A Florida man is mourning the loss of his Pomeranian, who ran off last Friday afternoon. When the 13-year-old Pom named “Fox” was returned, the manner was inexpressibly horrifying – the small, toy dog breed had been ferociously beaten and kicked to death. Its lifeless body was on the doorstep with a note: “WE BEAT IT 2 death lol! (smiley face) HAHAHA!”
Writes The Associated Press on August 11, via Yahoo News: “The beating death of a Pomeranian named Fox may have been eclipsed by the hand-written note left behind. Ronald Boisvert, Fox’s owner, said his family pet disappeared Friday afternoon when his girlfriend let him out at their Pembroke Pines condominium.”
Boisvert said that on Saturday morning, his N. French Dr. Pembroke Pines condo neighbor was “frantically knocking” at his door. When he opened the door and saw Fox’s body, Boisvert was heartbroken.
“I was devastated,” Boisvert said. “He was a very friendly dog.”
On their Facebook page, the Pembroke Pines Police Department issued a statement and a media release, writing that the “Saint Francis Animal Hospital conducted an examination” and that “based on the attending veterinarian’s exam, the canine was determined to have multiple fractures. According to the veterinarian, these injuries are consistent with blunt force trauma.”
In their Facebook post, the PPPD said they would “like to let dog owners know that as of now the horrific murder of Fox, the Pomeranian, appears to be an isolated incident. While we always encourage animal owners to be cautious with leaving their pets unattended, we have no reason to believe that other dogs are at risk at this time.”
Miami’s Local10.com news carried a photo of the deceased Pomeranian and the brutal note taped to its side. The site reported that a veterinarian “confirmed the dog likely died from being repeatedly kicked. X-rays showed Fox had a dislocated spine, ten broken ribs and a broken jaw, among other injuries.”
Veterinarian Ron Ridge, from the St. Francis Emergency Animal Hospital where Fox was examined, said the Pom’s injuries are consistent with a kicking death. “If the note was indeed true, somebody really meant to kill that dog,” Dr. Ridge said. “To be hit with a stick you’d have angular injuries. The injuries were on the flat side of the body.”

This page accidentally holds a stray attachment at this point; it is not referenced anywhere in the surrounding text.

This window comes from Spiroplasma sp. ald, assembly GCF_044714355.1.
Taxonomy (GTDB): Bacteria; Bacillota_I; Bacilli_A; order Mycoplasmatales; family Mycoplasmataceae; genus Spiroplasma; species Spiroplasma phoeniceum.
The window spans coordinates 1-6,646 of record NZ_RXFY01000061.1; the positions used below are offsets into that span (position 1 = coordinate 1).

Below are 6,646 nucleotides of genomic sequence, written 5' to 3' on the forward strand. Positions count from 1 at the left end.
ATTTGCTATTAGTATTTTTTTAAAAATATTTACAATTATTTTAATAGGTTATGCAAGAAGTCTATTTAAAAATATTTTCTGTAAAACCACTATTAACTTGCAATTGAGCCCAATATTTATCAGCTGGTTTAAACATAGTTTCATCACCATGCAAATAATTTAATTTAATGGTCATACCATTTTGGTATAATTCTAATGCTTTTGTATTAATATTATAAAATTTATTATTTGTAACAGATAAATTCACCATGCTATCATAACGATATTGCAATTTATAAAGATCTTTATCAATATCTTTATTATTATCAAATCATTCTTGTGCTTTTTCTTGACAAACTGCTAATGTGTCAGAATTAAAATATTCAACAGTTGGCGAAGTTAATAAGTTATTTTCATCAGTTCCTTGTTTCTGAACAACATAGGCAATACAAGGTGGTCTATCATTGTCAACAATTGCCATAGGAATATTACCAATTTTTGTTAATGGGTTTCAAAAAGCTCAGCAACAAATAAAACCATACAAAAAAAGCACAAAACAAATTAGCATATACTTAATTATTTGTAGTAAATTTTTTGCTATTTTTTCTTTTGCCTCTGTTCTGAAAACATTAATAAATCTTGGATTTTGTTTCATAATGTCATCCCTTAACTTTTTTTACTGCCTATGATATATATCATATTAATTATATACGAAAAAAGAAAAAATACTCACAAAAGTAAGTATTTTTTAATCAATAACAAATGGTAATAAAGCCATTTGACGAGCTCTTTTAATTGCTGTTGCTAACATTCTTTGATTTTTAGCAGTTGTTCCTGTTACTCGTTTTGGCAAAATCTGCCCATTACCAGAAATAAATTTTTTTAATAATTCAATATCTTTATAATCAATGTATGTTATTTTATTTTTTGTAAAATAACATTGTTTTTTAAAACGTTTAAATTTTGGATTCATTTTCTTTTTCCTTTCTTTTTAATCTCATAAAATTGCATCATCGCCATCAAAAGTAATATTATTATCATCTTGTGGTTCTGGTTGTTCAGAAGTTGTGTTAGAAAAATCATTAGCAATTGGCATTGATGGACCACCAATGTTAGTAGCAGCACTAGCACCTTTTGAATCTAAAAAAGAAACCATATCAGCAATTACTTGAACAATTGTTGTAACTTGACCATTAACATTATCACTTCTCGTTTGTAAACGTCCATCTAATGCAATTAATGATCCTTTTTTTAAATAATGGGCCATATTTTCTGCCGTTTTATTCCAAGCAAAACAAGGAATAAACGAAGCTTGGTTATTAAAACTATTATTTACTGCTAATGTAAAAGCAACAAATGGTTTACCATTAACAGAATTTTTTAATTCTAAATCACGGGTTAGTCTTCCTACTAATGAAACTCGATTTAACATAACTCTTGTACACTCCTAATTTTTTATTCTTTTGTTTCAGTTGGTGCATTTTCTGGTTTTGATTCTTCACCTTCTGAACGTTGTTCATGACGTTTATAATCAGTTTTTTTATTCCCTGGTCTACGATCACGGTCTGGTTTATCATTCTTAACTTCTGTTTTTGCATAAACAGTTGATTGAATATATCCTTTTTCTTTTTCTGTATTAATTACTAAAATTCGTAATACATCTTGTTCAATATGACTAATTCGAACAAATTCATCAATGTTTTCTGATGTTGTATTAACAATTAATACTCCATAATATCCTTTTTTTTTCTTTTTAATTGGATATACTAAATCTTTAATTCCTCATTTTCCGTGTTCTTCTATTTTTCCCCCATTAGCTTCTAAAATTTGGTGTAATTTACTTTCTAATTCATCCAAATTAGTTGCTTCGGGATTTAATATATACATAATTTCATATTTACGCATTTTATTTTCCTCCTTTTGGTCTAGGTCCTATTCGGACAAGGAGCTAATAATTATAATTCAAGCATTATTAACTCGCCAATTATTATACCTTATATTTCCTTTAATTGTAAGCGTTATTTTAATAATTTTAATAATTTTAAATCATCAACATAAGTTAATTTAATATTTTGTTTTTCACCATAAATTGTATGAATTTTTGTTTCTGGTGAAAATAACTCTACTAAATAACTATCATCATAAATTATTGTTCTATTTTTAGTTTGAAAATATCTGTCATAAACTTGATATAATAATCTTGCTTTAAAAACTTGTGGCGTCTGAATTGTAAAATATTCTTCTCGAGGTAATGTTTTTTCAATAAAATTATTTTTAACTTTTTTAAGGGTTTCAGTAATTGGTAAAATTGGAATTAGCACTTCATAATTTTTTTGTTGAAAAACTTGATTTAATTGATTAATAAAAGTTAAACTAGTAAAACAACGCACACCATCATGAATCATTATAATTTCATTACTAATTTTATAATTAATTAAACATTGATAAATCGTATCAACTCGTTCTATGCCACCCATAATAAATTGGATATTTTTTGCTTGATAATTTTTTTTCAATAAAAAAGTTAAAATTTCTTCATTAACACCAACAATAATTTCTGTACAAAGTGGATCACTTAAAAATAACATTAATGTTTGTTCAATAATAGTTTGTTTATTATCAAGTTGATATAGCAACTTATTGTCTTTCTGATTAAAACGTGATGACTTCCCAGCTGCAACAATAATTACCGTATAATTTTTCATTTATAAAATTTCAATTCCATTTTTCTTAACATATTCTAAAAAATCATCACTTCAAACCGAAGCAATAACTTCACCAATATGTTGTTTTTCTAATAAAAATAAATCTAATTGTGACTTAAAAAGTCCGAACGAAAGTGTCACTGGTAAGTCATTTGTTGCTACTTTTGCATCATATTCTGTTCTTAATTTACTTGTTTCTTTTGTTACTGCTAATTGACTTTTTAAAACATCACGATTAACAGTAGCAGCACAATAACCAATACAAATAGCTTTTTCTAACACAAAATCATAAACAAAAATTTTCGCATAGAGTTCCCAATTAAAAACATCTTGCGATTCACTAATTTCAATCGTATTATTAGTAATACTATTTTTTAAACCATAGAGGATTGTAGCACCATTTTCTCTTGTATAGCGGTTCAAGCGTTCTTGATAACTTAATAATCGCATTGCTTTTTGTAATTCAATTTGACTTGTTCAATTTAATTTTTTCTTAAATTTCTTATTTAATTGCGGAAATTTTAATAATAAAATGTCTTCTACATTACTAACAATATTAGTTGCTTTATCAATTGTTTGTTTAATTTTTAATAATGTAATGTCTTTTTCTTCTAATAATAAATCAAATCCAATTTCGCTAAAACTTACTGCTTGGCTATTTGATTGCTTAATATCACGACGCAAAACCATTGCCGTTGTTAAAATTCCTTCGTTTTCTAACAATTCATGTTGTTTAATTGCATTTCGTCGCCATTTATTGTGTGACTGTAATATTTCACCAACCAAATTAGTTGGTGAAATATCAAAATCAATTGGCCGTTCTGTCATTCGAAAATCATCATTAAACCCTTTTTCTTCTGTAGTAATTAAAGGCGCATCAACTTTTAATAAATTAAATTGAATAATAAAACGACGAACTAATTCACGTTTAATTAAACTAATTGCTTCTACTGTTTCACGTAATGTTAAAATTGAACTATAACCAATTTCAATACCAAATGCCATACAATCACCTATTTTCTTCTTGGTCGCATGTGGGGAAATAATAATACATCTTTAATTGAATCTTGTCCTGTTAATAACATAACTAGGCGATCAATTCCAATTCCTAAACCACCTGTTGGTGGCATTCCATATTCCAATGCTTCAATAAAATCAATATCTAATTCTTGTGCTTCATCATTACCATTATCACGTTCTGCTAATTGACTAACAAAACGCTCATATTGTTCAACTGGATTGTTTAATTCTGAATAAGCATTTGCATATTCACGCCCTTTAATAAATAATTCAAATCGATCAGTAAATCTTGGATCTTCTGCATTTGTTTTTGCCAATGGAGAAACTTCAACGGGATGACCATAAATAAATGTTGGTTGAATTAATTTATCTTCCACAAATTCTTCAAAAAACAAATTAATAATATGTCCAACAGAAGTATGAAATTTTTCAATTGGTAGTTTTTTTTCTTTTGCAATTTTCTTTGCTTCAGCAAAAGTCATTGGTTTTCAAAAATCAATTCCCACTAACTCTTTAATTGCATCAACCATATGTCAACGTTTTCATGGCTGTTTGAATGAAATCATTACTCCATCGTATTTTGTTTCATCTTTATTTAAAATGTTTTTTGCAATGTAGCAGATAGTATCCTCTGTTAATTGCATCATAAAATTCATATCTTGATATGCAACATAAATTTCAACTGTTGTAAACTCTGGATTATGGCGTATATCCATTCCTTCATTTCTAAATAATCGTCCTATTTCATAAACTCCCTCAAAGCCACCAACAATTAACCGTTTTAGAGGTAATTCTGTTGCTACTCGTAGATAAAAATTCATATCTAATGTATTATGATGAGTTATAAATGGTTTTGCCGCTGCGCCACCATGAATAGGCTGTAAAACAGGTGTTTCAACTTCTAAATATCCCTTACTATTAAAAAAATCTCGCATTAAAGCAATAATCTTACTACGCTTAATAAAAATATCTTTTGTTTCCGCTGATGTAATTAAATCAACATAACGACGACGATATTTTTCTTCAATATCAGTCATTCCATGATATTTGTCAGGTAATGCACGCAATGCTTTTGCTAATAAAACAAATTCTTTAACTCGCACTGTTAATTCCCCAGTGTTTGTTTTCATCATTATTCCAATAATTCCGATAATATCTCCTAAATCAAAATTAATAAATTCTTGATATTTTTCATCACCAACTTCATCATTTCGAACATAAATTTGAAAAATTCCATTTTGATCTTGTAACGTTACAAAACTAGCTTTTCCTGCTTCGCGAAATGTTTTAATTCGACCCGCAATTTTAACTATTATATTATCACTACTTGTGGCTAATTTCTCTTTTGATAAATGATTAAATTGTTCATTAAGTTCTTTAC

Boisvert said Fox did not have his collar on when he got loose, yet his body was returned to his home. Fox’s fur had reddish sand in it, similar to that of a baseball field, one of which is near Boisvert’s condo. He believes Fox was beaten by juveniles who have seen Fox in his yard.
“The only way you would know is if you’d seen him before,” he said. “I just really hope they catch the individuals. Nobody should have to go through this.”
Boisvert’s girlfriend, Verline Barthelemy, spoke of the text – and photo – she received from Ronald: “My boyfriend texted me that picture and, it’s like, I just saw brown, so I was like, ‘Oh good, he found him,’ But then I saw the note, and when I read it, it was just horrible, horrifying. I just started crying, like, I can’t even talk about it. It hurts.”
“What disturbs me the most is that somebody apparently thought this was humorous and took joy and pleasure in presenting the dog like this,” added Dr. Ridge.
The Pembroke Police have opened an active animal cruelty investigation and are asking that anyone with any information contact them via 954-493-TIPS or email at TIPS@PPINES.COM.
Update August 20:
Samantha Miller, Public Information Officer with the Humane Society of the United States (HSUS) reached out to me via Examiner today, and advised that this injustice to Fox has yet to be resolved. As such, the Humane Society is offering a reward of up to $5,000 for information leading to the identification, arrest and conviction of the person or persons responsible for the fatal beating.
The HSUS, which works to raise public awareness about the connection between animal cruelty and human violence, states in the release:
“Getting the serious attention of law enforcement, prosecutors and the community in cases involving allegations of cruelty to animals is an essential step in protecting the community. The connection between animal cruelty and human violence is well documented. Studies show a correlation between animal cruelty and all manner of other crimes, from narcotics and firearms violations to battery and sexual assault.”
Kate MacFall, the Florida state director at the HSUS, said: “It takes an especially depraved person to beat an innocent dog to death and then brag about it. We are hopeful that this reward will help bring forward anyone with information about this heinous crime.”
The HSUS spearheads the reinforcement of laws against animal cruelty. To that end, the National Sheriffs’ Association and the HSUS recently launched ICE BlackBox – a free smartphone tool that allows users to record videos of illegal animal cruelty and share it securely with law enforcement for possible investigation and prosecution.
The HSUS recently doubled its standard cruelty reward from $2,500 to $5,000 thanks to a generous donation from an HSUS board member.